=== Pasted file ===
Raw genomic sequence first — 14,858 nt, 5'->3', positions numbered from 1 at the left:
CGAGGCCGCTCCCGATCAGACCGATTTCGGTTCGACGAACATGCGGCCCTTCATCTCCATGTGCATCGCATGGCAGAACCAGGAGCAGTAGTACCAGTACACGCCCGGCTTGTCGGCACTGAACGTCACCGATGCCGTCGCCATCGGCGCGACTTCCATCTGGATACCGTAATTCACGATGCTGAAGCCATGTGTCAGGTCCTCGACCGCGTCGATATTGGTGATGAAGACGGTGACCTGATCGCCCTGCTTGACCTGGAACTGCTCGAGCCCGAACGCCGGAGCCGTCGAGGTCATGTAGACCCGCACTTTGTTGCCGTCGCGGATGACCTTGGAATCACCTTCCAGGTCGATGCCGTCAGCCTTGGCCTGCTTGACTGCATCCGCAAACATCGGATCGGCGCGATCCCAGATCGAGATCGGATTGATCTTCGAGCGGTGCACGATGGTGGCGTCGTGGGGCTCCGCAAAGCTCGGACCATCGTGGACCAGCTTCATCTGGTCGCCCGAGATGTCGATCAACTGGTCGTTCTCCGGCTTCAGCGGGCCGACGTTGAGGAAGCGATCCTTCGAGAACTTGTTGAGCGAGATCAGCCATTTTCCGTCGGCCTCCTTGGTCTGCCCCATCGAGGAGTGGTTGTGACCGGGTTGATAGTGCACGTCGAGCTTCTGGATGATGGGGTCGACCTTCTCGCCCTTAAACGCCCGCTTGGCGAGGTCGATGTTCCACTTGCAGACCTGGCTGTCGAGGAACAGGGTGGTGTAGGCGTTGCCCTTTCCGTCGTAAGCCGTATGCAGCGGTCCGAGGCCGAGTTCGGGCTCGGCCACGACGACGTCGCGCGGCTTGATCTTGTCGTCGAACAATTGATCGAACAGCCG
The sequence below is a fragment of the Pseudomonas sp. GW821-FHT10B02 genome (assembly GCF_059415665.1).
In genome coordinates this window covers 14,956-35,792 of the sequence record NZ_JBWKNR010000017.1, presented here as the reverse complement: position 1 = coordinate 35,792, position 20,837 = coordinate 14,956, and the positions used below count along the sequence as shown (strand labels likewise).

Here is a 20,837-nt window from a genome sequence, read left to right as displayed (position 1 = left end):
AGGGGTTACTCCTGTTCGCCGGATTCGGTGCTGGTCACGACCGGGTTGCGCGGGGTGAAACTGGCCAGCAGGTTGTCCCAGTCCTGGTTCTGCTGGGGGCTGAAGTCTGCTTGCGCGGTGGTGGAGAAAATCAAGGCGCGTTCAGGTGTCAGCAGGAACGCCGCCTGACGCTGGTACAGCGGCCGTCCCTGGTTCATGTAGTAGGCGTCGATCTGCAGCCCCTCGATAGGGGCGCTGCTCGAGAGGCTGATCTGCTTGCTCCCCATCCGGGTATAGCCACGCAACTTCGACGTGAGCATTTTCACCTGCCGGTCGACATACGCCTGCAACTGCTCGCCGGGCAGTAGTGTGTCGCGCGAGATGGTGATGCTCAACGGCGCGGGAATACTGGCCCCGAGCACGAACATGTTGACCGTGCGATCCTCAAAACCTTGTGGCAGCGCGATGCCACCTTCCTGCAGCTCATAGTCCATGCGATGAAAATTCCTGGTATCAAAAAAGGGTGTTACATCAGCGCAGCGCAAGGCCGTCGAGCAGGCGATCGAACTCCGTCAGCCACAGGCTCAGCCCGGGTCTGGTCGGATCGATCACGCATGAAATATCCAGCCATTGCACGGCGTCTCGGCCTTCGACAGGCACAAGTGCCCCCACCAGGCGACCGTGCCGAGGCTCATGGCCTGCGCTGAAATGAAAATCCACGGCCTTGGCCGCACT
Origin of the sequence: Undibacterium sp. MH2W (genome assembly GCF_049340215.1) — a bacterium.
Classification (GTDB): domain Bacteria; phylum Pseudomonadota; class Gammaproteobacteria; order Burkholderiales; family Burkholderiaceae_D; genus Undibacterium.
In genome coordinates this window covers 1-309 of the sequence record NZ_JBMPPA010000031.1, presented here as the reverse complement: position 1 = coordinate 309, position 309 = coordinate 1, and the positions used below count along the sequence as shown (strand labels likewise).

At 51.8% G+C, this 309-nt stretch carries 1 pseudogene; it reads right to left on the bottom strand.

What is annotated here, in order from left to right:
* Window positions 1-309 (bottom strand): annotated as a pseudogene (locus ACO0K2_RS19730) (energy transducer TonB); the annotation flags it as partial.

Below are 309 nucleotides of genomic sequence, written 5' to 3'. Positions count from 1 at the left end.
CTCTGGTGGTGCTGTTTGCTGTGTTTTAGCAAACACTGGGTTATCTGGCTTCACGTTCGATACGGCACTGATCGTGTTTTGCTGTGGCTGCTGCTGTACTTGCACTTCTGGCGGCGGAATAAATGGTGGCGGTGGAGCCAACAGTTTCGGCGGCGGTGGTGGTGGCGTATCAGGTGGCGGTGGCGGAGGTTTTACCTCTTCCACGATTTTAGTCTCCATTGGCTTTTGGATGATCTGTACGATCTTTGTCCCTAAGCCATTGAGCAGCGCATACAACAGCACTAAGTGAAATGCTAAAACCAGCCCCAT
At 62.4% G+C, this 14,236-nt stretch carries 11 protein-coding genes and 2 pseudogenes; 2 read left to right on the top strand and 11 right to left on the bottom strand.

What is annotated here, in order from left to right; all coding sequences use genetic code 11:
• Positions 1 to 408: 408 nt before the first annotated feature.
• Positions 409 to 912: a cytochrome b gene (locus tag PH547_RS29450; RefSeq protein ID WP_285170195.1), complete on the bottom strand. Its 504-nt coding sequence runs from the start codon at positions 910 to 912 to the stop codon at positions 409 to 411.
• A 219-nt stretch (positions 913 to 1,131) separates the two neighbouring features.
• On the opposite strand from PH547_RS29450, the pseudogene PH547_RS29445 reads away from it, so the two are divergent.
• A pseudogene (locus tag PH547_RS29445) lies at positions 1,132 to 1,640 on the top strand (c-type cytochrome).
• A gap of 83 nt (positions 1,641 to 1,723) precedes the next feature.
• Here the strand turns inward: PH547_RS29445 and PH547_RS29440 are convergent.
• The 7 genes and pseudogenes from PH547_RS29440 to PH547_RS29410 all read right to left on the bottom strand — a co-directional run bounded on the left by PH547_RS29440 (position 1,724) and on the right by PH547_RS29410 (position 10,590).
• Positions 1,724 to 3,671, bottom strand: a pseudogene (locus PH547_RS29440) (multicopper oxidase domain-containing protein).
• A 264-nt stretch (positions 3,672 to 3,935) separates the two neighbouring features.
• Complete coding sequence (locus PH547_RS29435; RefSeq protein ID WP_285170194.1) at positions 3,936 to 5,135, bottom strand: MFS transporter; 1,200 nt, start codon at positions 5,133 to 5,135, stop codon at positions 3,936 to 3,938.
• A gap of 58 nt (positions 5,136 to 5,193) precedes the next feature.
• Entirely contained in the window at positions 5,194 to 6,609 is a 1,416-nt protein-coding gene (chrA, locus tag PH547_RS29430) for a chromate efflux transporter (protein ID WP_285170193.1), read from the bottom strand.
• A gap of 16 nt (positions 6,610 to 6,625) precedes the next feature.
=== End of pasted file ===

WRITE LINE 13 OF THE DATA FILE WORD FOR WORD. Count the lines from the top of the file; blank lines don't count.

Below are 309 nucleotides of genomic sequence, written 5' to 3'. Positions count from 1 at the left end.